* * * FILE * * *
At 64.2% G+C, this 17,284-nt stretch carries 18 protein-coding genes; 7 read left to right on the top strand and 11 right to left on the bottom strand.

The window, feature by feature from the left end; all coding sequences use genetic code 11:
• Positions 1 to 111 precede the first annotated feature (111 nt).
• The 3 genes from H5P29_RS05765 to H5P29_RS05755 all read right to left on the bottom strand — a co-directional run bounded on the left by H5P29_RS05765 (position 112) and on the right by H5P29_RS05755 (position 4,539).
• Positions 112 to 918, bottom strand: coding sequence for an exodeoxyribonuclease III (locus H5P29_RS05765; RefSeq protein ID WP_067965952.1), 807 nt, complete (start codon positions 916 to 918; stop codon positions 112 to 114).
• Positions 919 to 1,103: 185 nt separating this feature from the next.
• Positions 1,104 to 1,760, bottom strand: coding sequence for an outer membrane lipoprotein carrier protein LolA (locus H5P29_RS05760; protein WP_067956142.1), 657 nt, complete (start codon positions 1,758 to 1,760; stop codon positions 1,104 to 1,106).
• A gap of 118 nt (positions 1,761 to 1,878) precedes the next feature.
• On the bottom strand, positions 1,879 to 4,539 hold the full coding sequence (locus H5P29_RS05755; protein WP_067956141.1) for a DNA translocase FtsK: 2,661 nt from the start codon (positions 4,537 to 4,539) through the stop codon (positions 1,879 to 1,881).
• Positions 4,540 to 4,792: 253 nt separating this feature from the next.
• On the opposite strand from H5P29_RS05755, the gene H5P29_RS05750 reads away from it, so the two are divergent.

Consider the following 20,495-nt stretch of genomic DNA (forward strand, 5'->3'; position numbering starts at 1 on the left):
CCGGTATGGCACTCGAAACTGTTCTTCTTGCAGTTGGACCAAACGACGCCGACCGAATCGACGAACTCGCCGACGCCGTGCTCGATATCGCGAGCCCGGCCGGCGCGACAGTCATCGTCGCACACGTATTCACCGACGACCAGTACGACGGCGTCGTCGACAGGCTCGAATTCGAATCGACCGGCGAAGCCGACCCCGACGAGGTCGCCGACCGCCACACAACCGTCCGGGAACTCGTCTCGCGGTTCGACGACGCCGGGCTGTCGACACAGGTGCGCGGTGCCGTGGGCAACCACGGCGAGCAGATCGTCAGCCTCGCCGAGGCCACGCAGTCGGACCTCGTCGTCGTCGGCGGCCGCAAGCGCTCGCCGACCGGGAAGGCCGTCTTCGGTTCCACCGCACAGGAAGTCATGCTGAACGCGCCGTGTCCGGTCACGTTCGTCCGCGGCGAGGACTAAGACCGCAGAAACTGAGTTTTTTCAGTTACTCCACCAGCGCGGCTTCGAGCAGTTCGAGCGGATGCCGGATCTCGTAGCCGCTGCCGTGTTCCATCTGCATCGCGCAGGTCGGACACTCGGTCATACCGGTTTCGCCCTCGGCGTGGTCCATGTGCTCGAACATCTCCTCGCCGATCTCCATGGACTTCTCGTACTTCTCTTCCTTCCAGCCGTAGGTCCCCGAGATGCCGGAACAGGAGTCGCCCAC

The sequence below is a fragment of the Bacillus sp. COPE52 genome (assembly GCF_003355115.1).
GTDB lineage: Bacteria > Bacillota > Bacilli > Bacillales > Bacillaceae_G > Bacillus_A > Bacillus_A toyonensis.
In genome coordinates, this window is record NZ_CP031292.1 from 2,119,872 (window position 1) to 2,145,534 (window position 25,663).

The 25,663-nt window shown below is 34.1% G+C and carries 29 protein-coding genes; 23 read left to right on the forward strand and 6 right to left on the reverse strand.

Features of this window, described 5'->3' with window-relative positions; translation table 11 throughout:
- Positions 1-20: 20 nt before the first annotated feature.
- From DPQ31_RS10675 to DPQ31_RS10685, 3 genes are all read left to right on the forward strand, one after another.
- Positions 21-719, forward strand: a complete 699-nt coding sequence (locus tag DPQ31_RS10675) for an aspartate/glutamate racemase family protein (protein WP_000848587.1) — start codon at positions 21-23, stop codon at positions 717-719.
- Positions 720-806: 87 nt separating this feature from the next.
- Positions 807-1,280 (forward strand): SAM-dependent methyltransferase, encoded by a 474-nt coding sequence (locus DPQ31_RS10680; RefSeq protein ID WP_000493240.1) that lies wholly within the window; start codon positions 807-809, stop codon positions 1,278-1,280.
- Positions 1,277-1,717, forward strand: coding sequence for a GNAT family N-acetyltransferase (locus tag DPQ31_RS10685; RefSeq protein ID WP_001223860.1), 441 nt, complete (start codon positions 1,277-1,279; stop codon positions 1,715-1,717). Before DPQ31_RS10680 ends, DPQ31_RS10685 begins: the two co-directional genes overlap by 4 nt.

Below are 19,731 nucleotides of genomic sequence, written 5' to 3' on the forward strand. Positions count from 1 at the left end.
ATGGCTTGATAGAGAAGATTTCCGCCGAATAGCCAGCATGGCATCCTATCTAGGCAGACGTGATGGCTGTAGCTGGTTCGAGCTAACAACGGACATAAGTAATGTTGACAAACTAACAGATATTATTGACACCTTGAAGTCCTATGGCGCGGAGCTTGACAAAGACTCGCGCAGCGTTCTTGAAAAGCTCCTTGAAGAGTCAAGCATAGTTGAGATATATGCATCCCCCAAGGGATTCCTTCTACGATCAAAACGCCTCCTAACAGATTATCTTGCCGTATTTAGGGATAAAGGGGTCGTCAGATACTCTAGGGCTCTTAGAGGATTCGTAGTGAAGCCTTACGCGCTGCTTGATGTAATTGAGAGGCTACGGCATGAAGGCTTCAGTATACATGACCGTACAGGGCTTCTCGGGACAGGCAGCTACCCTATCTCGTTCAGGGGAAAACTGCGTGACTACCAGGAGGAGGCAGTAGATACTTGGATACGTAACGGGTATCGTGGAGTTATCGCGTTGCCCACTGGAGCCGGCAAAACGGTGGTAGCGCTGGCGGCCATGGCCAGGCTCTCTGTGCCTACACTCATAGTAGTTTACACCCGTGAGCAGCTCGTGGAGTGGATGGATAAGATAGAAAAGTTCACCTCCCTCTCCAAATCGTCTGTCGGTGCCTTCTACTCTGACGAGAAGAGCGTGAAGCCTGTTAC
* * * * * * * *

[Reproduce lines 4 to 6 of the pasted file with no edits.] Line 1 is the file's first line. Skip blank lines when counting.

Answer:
• The 3 genes from H5P29_RS05765 to H5P29_RS05755 all read right to left on the bottom strand — a co-directional run bounded on the left by H5P29_RS05765 (position 112) and on the right by H5P29_RS05755 (position 4,539).
• Positions 112 to 918, bottom strand: coding sequence for an exodeoxyribonuclease III (locus H5P29_RS05765; RefSeq protein ID WP_067965952.1), 807 nt, complete (start codon positions 916 to 918; stop codon positions 112 to 114).
• Positions 919 to 1,103: 185 nt separating this feature from the next.